The S&P 500's performance so far this year has an "uncanny" resemblance to the index's showing in 1998, and if history is any guide, the rest of the year could be a roller coaster for stocks.
The S&P 500 has soared in 2019, with the index up nearly 20% since the start of the year. It hit an all-time intraday high at 3,017.80, and record close of 3,014.30 on Monday, marking the ninth all-time intraday high and and 11th record close of the year. The benchmark slipped slightly Wednesday.
Bespoke Investment Group screened the nine times in the index's history that the S&P 500 was up more than 20% at this point in the year and the firm found a striking resemblance to the last time this was the case, in 1998.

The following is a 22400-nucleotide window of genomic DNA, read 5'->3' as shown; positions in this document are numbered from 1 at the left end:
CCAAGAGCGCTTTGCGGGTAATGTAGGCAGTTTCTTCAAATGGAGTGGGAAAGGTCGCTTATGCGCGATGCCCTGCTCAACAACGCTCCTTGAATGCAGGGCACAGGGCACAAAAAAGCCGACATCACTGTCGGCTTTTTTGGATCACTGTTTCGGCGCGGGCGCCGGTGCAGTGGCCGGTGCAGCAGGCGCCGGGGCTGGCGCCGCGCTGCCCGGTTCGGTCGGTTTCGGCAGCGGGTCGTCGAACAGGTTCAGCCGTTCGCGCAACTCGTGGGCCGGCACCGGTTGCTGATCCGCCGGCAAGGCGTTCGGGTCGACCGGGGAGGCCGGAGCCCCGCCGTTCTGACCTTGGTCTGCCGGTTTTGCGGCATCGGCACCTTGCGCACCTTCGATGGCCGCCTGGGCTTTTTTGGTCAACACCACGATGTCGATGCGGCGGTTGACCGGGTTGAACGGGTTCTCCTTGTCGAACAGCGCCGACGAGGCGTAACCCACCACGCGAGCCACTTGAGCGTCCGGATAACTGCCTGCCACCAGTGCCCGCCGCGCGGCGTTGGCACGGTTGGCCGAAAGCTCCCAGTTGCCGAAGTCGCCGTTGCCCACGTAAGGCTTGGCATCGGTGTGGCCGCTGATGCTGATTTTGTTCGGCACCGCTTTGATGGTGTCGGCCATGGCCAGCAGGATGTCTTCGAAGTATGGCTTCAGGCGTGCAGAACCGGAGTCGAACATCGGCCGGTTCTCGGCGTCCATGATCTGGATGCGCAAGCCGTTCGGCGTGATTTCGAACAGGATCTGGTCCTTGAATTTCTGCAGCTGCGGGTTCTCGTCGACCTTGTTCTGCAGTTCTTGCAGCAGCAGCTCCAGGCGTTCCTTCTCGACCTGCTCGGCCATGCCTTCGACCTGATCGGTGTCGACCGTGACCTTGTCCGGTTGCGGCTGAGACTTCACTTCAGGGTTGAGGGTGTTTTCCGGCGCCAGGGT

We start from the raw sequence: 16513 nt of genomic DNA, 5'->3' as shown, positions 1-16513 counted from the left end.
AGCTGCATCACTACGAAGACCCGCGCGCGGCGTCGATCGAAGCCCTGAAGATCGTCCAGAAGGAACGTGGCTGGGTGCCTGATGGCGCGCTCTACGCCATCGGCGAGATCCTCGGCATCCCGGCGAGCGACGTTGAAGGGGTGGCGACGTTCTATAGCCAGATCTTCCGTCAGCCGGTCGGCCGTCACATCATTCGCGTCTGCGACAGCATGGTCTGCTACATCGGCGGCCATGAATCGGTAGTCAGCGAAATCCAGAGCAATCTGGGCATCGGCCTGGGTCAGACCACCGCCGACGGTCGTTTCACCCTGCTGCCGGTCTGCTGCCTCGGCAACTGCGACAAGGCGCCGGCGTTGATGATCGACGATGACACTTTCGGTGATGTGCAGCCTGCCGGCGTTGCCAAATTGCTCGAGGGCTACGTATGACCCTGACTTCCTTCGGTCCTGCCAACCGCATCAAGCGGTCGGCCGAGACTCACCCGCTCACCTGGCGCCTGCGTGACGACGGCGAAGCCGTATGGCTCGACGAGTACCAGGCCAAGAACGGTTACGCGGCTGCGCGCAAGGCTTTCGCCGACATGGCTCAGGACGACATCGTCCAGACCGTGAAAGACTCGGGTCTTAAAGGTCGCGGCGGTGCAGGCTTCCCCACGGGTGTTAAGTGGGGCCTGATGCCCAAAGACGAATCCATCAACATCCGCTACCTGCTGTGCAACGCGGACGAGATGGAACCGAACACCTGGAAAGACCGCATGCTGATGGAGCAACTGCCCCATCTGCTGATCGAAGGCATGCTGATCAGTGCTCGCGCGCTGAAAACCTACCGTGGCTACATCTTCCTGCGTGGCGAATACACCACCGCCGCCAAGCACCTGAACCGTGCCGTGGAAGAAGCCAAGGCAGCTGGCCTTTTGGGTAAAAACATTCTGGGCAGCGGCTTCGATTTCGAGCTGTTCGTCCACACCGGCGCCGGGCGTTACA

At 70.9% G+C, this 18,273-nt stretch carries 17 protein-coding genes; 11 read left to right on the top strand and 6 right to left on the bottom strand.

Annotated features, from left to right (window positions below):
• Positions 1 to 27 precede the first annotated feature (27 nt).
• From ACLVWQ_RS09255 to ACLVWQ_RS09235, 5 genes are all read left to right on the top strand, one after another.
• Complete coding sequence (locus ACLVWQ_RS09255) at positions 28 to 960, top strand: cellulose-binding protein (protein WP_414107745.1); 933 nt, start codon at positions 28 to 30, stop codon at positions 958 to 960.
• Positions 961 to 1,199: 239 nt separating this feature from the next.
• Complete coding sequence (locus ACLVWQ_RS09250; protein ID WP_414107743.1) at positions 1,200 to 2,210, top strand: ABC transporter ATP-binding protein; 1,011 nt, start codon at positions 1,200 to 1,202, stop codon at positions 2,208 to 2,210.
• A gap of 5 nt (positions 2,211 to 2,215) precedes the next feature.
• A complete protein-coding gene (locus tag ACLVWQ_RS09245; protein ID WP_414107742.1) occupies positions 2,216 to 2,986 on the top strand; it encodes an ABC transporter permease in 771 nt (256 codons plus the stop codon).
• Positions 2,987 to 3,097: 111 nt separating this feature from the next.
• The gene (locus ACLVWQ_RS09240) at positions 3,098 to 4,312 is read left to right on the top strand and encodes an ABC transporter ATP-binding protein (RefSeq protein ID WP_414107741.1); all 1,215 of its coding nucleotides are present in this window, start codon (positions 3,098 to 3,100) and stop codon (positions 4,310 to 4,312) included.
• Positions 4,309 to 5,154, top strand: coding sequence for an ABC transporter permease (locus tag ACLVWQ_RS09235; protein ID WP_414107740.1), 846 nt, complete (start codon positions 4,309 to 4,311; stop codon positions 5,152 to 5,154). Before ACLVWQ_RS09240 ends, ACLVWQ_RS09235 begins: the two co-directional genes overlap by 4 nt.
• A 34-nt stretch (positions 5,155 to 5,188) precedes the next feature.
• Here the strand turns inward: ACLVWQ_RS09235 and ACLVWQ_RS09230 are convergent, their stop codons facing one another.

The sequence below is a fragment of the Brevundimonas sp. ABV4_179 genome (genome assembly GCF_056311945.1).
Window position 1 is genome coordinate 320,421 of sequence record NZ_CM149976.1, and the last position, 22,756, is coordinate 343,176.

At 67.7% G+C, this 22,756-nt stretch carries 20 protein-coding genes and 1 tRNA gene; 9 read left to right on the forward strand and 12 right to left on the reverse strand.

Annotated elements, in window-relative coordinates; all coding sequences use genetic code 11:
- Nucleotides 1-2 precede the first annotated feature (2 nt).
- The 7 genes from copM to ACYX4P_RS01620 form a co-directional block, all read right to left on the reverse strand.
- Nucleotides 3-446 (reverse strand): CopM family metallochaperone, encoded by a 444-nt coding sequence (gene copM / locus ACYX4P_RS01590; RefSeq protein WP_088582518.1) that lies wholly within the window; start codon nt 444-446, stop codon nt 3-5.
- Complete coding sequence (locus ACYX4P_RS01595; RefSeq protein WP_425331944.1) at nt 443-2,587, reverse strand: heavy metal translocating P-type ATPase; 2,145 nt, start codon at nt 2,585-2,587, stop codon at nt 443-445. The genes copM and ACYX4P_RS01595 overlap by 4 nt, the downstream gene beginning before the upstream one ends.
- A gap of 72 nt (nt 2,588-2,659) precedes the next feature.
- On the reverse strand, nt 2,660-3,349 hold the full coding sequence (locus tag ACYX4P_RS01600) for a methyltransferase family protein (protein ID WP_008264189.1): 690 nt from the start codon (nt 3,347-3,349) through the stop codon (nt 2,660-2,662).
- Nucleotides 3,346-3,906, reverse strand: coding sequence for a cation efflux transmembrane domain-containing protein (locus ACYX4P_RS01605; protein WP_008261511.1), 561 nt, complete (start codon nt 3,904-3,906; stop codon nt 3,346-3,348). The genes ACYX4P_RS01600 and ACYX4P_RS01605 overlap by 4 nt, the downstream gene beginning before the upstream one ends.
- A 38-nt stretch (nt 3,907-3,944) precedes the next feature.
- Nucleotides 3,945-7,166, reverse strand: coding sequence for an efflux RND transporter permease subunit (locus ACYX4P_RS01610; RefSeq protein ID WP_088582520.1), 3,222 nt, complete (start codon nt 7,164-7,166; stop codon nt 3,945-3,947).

In 1998, the S&P 500 peaked in late July around 1,184 but by the start of September, the index gave up all of its year-to-date gains because of the Russian debt crisis and the blow-up of hedge fund Long Term Capital Management, Bespoke said.
In the subsequent month after reaching its high in July, the S&P 500 lost nearly 8%, in the subsequent three months the index lost more than 15%.
The S&P 500 continued to sell off and hit a low in October of around 959.
However, once the debt crisis was over, the S&P 500 surged more than 25% from mid-October until the end of the year. The index ended the year up more than 4% since its earlier high in July around 1,229 and up more than 26% for the year.
Near-term threats that could send stocks tanking, like they did in July 1998, include a further breakdown in the U.S.-China trade war and a more severe economic slowdown.